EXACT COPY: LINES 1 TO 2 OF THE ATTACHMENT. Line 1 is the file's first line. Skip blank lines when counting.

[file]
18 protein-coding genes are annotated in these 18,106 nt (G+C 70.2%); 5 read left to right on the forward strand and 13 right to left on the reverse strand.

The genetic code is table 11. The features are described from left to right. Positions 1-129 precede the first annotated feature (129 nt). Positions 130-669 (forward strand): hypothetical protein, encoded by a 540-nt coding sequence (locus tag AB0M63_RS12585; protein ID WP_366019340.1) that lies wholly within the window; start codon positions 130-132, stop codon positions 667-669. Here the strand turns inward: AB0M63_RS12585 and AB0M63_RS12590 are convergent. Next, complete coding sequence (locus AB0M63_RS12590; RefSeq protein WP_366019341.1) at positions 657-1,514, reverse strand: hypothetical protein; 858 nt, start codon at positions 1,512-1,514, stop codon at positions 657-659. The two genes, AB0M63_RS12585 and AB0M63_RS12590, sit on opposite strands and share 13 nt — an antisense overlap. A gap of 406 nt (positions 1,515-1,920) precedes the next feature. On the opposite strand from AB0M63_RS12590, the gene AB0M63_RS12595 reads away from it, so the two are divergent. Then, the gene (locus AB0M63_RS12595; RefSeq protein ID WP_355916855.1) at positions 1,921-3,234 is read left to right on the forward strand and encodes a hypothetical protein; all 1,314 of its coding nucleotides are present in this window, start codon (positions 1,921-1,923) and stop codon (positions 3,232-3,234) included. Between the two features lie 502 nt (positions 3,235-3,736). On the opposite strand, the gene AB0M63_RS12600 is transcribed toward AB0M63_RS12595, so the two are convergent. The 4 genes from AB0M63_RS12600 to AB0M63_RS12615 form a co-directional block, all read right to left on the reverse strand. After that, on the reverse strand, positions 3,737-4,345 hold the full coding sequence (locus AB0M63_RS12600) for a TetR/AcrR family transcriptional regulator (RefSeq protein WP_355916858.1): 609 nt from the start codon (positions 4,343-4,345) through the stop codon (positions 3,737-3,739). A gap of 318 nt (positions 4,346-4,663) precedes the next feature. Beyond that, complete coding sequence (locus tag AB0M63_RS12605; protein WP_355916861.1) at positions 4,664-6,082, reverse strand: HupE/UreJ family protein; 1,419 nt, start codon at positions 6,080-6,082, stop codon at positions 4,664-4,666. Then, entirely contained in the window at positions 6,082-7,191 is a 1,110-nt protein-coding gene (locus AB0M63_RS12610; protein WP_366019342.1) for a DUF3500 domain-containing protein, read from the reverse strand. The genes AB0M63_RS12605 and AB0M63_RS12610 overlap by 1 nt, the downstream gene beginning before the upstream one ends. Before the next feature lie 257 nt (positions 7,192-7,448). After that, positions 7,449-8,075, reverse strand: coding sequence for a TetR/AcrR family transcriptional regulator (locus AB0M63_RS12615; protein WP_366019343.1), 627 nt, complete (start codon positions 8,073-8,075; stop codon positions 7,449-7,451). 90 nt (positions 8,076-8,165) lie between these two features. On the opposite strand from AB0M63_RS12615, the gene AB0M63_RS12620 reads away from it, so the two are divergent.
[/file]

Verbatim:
18 protein-coding genes are annotated in these 18,106 nt (G+C 70.2%); 5 read left to right on the forward strand and 13 right to left on the reverse strand.

The genetic code is table 11. The features are described from left to right. Positions 1-129 precede the first annotated feature (129 nt). Positions 130-669 (forward strand): hypothetical protein, encoded by a 540-nt coding sequence (locus tag AB0M63_RS12585; protein ID WP_366019340.1) that lies wholly within the window; start codon positions 130-132, stop codon positions 667-669. Here the strand turns inward: AB0M63_RS12585 and AB0M63_RS12590 are convergent. Next, complete coding sequence (locus AB0M63_RS12590; RefSeq protein WP_366019341.1) at positions 657-1,514, reverse strand: hypothetical protein; 858 nt, start codon at positions 1,512-1,514, stop codon at positions 657-659. The two genes, AB0M63_RS12585 and AB0M63_RS12590, sit on opposite strands and share 13 nt — an antisense overlap. A gap of 406 nt (positions 1,515-1,920) precedes the next feature. On the opposite strand from AB0M63_RS12590, the gene AB0M63_RS12595 reads away from it, so the two are divergent. Then, the gene (locus AB0M63_RS12595; RefSeq protein ID WP_355916855.1) at positions 1,921-3,234 is read left to right on the forward strand and encodes a hypothetical protein; all 1,314 of its coding nucleotides are present in this window, start codon (positions 1,921-1,923) and stop codon (positions 3,232-3,234) included. Between the two features lie 502 nt (positions 3,235-3,736). On the opposite strand, the gene AB0M63_RS12600 is transcribed toward AB0M63_RS12595, so the two are convergent. The 4 genes from AB0M63_RS12600 to AB0M63_RS12615 form a co-directional block, all read right to left on the reverse strand. After that, on the reverse strand, positions 3,737-4,345 hold the full coding sequence (locus AB0M63_RS12600) for a TetR/AcrR family transcriptional regulator (RefSeq protein WP_355916858.1): 609 nt from the start codon (positions 4,343-4,345) through the stop codon (positions 3,737-3,739). A gap of 318 nt (positions 4,346-4,663) precedes the next feature. Beyond that, complete coding sequence (locus tag AB0M63_RS12605; protein WP_355916861.1) at positions 4,664-6,082, reverse strand: HupE/UreJ family protein; 1,419 nt, start codon at positions 6,080-6,082, stop codon at positions 4,664-4,666. Then, entirely contained in the window at positions 6,082-7,191 is a 1,110-nt protein-coding gene (locus AB0M63_RS12610; protein WP_366019342.1) for a DUF3500 domain-containing protein, read from the reverse strand. The genes AB0M63_RS12605 and AB0M63_RS12610 overlap by 1 nt, the downstream gene beginning before the upstream one ends. Before the next feature lie 257 nt (positions 7,192-7,448). After that, positions 7,449-8,075, reverse strand: coding sequence for a TetR/AcrR family transcriptional regulator (locus AB0M63_RS12615; protein WP_366019343.1), 627 nt, complete (start codon positions 8,073-8,075; stop codon positions 7,449-7,451). 90 nt (positions 8,076-8,165) lie between these two features. On the opposite strand from AB0M63_RS12615, the gene AB0M63_RS12620 reads away from it, so the two are divergent.